Does Your Sleep Position Matter?

How do you prefer to fall asleep — on your side, stomach, or back? Do you often pass out on the couch in front of the TV? Is your partner restless while you snore throughout the night? Maybe you don’t give a lot of thought to how and where you fall asleep. But your sleep position and quality can impact your health.

sleep positionIf you have sleep apnea

Obstructive sleep apnea is a serious disorder in which breathing repeatedly stops during slumber. Over time, this can damage the heart, lungs, and other organs and even lead to premature death. If you or your partner thinks you may have this condition, speak to your doctor, who can refer you to a specialist for evaluation and treatment options.

If diagnosed with sleep apnea, you can adjust your sleep positioning to help relieve snoring and promote more consistent respiration. “Positional therapy for obstructive sleep apnea is ideally prone positioning (sleeping on your stomach),” says Kori Ascher, M.D., a pulmonologist and critical care physician with the University of Miami Health System who specializes in sleep medicine. “Or you can sleep on your side (left or right) and elevate your head using a wedge pillow or several pillows, or even sleep upright in a recliner.”

Isn’t sleeping in a recliner bad for your neck and back?

“Just because you’re sleeping in a recliner doesn’t mean you can’t get quality sleep,” Dr. Ascher says. But, it can be problematic if you consistently wake up in the middle of the night to move to the bed. This interruption and physical activity can make it difficult to fall back asleep and wake feeling rested the next day.

Sleeping in a chair also increases the risk of resting against a folded arm or leg, limiting blood flow and triggering nerve compression. “Saturday Night Palsy is a well-known consequence of sleeping (often while intoxicated) in a position that compresses the radial nerve against a hard surface,” Dr. Ascher says. This prolonged nerve compression can cause wrist drop, numbness, and tingling that typically resolves on its own within days or months.

“The solution is to avoid any constricting positions when sleeping. But, there are no health consequences to sleeping in a recliner or an upright position.”

What about back support?

“You can achieve proper sleep staging and architecture without sleeping on your back,” Dr. Ascher says.

“To support your spine, sleep on your side with a pillow between your slightly bent knees. Alternatively, if you prefer to sleep on your back, put a wedge pillow under both legs with your knees bent so your back is flat.”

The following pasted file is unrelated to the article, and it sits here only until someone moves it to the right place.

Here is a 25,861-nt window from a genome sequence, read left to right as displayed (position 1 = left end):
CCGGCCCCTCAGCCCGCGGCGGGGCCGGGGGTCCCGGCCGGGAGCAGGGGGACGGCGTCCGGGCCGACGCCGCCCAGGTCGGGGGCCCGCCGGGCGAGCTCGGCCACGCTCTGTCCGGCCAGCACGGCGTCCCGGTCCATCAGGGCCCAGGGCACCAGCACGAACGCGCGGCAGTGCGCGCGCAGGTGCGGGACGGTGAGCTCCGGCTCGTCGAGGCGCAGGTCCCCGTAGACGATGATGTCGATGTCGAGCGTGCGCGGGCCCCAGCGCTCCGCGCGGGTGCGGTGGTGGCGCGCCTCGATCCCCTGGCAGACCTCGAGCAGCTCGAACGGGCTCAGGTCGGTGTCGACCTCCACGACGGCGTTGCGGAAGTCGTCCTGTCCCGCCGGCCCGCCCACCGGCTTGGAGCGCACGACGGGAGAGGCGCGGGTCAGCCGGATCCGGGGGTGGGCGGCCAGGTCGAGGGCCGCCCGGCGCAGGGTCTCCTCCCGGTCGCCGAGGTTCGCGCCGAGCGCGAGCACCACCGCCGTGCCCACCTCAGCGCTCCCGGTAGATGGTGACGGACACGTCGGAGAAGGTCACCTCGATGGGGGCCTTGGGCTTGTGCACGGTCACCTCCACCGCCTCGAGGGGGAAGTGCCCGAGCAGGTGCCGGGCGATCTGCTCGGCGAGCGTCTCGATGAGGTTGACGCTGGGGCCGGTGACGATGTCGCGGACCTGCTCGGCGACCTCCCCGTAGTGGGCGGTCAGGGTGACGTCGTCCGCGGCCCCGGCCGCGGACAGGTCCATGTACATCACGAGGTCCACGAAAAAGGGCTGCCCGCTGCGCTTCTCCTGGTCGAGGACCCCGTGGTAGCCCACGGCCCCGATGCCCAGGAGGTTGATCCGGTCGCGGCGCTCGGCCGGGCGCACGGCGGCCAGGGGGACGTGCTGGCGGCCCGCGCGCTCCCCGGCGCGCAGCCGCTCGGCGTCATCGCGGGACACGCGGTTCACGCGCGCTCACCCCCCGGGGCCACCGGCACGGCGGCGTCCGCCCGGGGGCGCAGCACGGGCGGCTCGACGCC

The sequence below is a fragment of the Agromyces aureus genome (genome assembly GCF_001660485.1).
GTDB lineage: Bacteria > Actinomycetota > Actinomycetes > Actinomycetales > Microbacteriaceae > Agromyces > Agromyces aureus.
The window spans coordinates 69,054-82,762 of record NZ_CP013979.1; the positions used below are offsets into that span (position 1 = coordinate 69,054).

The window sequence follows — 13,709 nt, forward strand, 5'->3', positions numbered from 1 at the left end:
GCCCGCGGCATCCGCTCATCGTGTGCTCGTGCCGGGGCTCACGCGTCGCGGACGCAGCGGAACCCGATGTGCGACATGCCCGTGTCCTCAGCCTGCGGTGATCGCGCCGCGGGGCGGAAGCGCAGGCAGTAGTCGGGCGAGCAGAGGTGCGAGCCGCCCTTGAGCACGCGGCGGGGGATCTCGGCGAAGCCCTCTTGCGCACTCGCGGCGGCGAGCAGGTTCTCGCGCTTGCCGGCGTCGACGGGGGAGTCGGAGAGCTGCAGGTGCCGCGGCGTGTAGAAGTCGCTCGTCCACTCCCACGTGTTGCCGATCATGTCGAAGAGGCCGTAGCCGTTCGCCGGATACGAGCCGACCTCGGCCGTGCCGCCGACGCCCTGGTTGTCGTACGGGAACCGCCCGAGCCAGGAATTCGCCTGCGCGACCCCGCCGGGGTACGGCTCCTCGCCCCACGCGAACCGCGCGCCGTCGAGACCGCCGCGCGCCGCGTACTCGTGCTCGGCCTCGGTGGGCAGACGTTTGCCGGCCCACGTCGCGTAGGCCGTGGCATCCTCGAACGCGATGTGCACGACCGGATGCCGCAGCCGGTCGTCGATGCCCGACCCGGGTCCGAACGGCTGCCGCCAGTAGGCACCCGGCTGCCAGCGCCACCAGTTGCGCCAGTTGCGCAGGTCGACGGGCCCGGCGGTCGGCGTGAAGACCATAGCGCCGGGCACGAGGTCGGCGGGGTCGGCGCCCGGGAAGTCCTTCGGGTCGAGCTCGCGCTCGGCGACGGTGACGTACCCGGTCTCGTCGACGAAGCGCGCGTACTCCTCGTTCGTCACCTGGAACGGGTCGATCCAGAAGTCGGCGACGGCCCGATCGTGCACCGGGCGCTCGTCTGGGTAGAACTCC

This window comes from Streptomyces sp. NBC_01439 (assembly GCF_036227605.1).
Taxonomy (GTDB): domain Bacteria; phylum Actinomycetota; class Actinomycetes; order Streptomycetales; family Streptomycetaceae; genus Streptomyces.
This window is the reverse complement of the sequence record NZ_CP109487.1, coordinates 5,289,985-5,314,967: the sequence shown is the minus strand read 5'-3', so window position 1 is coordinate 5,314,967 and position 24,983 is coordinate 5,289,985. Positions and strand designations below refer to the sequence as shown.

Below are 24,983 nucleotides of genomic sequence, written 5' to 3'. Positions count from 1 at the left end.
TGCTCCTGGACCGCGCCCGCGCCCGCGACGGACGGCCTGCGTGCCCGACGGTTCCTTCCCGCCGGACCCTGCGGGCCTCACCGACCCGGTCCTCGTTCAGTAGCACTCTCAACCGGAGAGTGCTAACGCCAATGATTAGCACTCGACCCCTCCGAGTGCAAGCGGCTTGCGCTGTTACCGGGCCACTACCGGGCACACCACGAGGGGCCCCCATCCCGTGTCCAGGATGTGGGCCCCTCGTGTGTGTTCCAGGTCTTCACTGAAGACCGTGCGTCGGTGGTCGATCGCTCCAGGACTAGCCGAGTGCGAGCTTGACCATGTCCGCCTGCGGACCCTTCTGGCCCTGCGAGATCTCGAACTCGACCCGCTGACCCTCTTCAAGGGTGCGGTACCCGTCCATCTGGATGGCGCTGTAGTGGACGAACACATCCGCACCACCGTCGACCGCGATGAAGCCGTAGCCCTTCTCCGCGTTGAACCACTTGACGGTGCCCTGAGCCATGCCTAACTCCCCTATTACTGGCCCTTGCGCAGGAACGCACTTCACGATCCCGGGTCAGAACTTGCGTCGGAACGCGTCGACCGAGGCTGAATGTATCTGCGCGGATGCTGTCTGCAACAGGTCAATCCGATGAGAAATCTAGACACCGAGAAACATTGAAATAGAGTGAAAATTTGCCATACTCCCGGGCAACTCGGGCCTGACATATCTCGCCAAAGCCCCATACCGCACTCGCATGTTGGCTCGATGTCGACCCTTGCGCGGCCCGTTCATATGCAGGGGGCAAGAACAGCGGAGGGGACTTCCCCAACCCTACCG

How to reduce snoring

If you suffer from snoring — well, if your partner suffers from your snoring — you’ve probably tried a few tricks to relieve it.

Dr. Ascher recommends sleeping on your stomach or your side and elevating your head slightly using a wedge pillow or several pillows. While this isn’t a cure for the causes of chronic snoring, these positions may help relieve it. “Snoring can be exacerbated by sleeping on your back (called supine positioning).”

When managing acid reflux

When gastric juices rise in your chest and cause heartburn, the acidity can erode the esophageal lining and teeth enamel. “The chronic micro-aspiration of gastric compounds into the trachea and lower respiratory tract during sleep can contribute over time to pulmonary fibrosis,” Dr. Ascher says.

To help prevent this damage and discomfort while you sleep, elevate your head and chest using a wedge pillow or a pile of pillows. “This helps with postural drainage, allowing gastric juices to move toward the digestive tract,” she says.

What’s the key to a good night’s sleep?

More important than your sleep position is maintaining healthy sleep habits.

  • Get seven to eight hours of sleep each night.
  • Set a consistent bedtime and wake time seven days per week.
  • Establish a calming bedtime routine to prepare your mind and body for sleep.
  • Avoid electronics (TV, computer screens, video games, and cell phones) around bedtime.
  • Dim the lights and lower the room temperature an hour before your bedtime.
  • Avoid eating, checking email, and hanging out in bed.
  • Get sufficient physical activity during waking hours.
  • Avoid alcohol, caffeine, smoking, and eating a few hours before bed to encourage deep, continuous sleep.

“These behaviors promote healthy sleep and proper sleep architecture,” Dr. Ascher says.

Getting enough quality sleep on a regular basis can help you maintain a healthy weight, uplift your mood, and support your brain and bodily functions. When you wake up feeling rested and ready to start your day, it can set the stage for productivity and overall wellness.


Dana Kantrowitz is a contributing writer for UMiami Health News.


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